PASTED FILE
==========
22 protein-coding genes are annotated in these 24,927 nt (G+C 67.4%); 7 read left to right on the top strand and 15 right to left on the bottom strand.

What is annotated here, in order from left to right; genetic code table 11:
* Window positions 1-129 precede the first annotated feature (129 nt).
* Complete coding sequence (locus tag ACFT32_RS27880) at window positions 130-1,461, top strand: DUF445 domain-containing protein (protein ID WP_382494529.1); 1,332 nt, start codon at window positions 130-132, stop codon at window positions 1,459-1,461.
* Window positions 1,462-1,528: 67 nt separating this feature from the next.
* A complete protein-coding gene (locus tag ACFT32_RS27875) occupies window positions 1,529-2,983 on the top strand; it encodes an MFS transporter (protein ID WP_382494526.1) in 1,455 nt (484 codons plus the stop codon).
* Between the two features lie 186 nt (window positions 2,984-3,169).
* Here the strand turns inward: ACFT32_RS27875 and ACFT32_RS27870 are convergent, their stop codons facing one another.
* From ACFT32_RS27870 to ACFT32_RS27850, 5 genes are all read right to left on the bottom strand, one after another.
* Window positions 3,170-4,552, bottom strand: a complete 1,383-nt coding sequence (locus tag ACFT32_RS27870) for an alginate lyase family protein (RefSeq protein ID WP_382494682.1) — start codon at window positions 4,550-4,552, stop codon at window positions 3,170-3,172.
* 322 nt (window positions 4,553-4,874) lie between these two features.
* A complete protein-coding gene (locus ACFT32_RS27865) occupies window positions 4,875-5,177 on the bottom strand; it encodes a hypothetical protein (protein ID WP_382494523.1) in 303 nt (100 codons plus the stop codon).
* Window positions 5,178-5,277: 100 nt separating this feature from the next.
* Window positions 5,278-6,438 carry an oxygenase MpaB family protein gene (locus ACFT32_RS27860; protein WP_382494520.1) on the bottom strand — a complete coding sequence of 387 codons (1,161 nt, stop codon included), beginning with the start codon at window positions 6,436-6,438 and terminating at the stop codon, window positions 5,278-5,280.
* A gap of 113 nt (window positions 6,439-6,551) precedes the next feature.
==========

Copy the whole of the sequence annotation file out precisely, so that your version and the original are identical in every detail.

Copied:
22 protein-coding genes are annotated in these 24,927 nt (G+C 67.4%); 7 read left to right on the top strand and 15 right to left on the bottom strand.

What is annotated here, in order from left to right; genetic code table 11:
* Window positions 1-129 precede the first annotated feature (129 nt).
* Complete coding sequence (locus tag ACFT32_RS27880) at window positions 130-1,461, top strand: DUF445 domain-containing protein (protein ID WP_382494529.1); 1,332 nt, start codon at window positions 130-132, stop codon at window positions 1,459-1,461.
* Window positions 1,462-1,528: 67 nt separating this feature from the next.
* A complete protein-coding gene (locus tag ACFT32_RS27875) occupies window positions 1,529-2,983 on the top strand; it encodes an MFS transporter (protein ID WP_382494526.1) in 1,455 nt (484 codons plus the stop codon).
* Between the two features lie 186 nt (window positions 2,984-3,169).
* Here the strand turns inward: ACFT32_RS27875 and ACFT32_RS27870 are convergent, their stop codons facing one another.
* From ACFT32_RS27870 to ACFT32_RS27850, 5 genes are all read right to left on the bottom strand, one after another.
* Window positions 3,170-4,552, bottom strand: a complete 1,383-nt coding sequence (locus tag ACFT32_RS27870) for an alginate lyase family protein (RefSeq protein ID WP_382494682.1) — start codon at window positions 4,550-4,552, stop codon at window positions 3,170-3,172.
* 322 nt (window positions 4,553-4,874) lie between these two features.
* A complete protein-coding gene (locus ACFT32_RS27865) occupies window positions 4,875-5,177 on the bottom strand; it encodes a hypothetical protein (protein ID WP_382494523.1) in 303 nt (100 codons plus the stop codon).
* Window positions 5,178-5,277: 100 nt separating this feature from the next.
* Window positions 5,278-6,438 carry an oxygenase MpaB family protein gene (locus ACFT32_RS27860; protein WP_382494520.1) on the bottom strand — a complete coding sequence of 387 codons (1,161 nt, stop codon included), beginning with the start codon at window positions 6,436-6,438 and terminating at the stop codon, window positions 5,278-5,280.
* A gap of 113 nt (window positions 6,439-6,551) precedes the next feature.